It may not be perfect, but applied modelling remains the key to risk management.
Modelling has become a mainstay of the 21st century (re)insurance industry.
Chances are that your company consults various models to influence important decisions, such as which risks to underwrite, or what investment strategy to pursue.
Many basic insurance processes are, in fact, mathematical models. Your annual plan is one example. The pro forma financial projections involved are in effect an annual modelling exercise – one that’s done by companies across the insurance industry.
While the best models are usually the simplest, the sophistication of mathematical abstraction available to insurers has increased significantly. The more advanced expertise may be beyond the resources of some companies, and external specialists may be needed to build specific models.
So given the time and costs involved, it is worth stopping to consider the main reasons why we model risks in the insurance industry.
The growing prevalence of applied modelling extends far beyond the insurance industry. The frequency of use of the term ‘financial model’ in English-language publications has increased 50-fold since 1960.
But despite the increased awareness of modelling as a concept, its nature and purpose are less clearly understood.
There is often a perception bias against the accuracy of models, as severe and low-probability events seem to occur more than they predict – witness the one-in-200-year mega-flood in California.
But ‘unlikely’ events will occur somewhere in the world every year. It’s not necessarily that probabilities have been underestimated. The number of independent threats is so large, some will probably occur in any given time period.
In addition, there is now is much more reporting of what’s happening in the world, which makes the public more aware of distant catastrophes than in the past.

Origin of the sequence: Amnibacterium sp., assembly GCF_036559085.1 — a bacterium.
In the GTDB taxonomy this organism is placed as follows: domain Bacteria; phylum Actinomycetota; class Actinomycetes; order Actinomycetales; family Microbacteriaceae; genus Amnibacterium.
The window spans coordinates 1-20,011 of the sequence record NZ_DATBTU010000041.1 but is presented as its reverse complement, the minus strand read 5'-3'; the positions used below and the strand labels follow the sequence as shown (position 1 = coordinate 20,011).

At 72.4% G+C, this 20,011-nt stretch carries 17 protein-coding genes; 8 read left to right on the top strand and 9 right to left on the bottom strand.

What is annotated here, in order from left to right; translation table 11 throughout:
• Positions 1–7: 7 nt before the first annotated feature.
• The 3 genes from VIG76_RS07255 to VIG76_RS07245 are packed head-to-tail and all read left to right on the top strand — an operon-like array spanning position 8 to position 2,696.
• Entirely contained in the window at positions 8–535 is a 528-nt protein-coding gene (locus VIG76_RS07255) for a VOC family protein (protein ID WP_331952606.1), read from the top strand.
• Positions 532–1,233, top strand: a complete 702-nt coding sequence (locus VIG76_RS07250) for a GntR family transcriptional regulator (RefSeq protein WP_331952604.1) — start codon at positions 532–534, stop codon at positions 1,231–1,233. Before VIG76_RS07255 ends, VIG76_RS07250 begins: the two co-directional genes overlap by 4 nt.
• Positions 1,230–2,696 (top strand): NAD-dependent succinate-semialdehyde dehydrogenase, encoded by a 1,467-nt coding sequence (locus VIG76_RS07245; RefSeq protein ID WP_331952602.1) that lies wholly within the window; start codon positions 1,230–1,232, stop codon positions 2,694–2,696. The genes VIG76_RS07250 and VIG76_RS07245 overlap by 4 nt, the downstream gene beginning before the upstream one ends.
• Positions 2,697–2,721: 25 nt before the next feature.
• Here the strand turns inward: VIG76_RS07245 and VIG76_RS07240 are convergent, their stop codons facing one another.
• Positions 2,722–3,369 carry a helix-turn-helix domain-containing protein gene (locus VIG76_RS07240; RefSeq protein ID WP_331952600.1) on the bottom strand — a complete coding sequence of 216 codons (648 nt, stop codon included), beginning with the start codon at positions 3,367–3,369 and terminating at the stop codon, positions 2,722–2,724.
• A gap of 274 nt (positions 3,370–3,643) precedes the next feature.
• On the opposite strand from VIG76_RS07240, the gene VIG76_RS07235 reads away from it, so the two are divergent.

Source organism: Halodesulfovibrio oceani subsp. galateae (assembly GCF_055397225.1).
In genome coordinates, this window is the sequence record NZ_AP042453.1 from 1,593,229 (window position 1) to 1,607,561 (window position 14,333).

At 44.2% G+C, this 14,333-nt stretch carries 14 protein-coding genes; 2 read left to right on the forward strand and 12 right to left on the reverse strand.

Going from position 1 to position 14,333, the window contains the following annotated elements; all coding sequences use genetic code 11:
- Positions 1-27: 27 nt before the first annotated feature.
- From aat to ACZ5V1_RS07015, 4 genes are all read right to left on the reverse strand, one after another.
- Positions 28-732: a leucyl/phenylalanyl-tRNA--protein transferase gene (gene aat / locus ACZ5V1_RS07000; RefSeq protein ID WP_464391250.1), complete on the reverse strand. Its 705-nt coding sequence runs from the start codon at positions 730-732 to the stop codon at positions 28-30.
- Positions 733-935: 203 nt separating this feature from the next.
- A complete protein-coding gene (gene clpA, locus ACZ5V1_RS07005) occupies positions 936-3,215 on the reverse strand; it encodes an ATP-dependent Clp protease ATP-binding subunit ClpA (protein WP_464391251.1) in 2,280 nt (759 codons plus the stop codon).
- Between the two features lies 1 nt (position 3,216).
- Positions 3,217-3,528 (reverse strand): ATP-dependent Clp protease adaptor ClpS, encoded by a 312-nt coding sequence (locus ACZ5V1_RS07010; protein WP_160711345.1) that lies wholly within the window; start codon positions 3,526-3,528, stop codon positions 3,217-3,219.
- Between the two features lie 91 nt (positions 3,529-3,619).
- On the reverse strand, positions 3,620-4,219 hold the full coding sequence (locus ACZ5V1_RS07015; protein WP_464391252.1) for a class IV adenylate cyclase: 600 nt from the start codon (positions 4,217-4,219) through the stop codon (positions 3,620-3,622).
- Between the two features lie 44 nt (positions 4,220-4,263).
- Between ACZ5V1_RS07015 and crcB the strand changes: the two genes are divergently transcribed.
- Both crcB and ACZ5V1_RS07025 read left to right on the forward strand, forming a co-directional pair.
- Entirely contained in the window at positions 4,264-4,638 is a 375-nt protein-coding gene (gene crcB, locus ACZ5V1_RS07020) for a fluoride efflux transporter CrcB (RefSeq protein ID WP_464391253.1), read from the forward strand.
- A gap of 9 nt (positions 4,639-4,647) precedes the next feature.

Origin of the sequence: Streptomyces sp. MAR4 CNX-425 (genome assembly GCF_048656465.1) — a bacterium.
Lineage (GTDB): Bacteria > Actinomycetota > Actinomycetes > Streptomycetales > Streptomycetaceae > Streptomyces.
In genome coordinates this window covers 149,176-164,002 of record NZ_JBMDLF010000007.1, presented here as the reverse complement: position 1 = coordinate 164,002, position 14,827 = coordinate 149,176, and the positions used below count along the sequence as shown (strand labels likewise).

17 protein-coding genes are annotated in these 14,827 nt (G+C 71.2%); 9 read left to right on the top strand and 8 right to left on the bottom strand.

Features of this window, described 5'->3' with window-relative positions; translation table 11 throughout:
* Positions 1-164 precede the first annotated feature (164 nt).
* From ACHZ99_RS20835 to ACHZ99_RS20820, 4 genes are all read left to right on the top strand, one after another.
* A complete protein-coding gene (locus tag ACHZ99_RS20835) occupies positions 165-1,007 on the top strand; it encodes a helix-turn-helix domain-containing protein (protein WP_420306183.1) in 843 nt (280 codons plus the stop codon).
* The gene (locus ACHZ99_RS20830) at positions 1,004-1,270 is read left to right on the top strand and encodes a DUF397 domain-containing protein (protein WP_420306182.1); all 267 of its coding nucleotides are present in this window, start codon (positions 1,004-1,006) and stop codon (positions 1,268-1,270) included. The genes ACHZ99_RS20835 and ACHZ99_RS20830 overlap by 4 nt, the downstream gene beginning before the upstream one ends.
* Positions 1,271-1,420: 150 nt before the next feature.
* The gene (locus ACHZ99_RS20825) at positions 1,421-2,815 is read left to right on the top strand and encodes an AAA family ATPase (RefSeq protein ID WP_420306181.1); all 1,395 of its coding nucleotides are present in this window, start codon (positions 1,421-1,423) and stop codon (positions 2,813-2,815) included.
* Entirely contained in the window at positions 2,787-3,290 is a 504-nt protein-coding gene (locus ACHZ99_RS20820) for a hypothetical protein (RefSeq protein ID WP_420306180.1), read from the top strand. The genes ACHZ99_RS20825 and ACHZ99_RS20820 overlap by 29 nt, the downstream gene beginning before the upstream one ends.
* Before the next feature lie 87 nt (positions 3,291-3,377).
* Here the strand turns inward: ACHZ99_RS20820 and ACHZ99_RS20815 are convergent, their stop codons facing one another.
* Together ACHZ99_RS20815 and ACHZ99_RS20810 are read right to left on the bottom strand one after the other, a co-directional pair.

Multiplying diverse probabilities across a slew of individual risks does not necessarily feature in public opinion. So it’s unsurprising if model-based decision-making and strategy formulation is a tough sell for some organisations. If we can expose the perception bias, the cost-benefit analysis when it comes to modelling may be slightly more objective.
Another good reason for modelling has to do with society in general.
Some risks are so large that government and private enterprise both play a role in planning and response. Society will not allocate resources to this without a strong common belief in the potential for a disaster to occur. But how well informed is society’s common belief in the likelihood of it happening?
Modelling can play a key role here, as it condenses scientific inquiry to create realistic ‘what-ifs’.
For example, the New Madrid fault line in the central United States has enormous destructive power – yet there hasn’t been a significant earthquake in the area in recent history. Modelling the potential severity of this risk can support the allocation of available capital to the reinsurance that property insurers purchase against their exposure.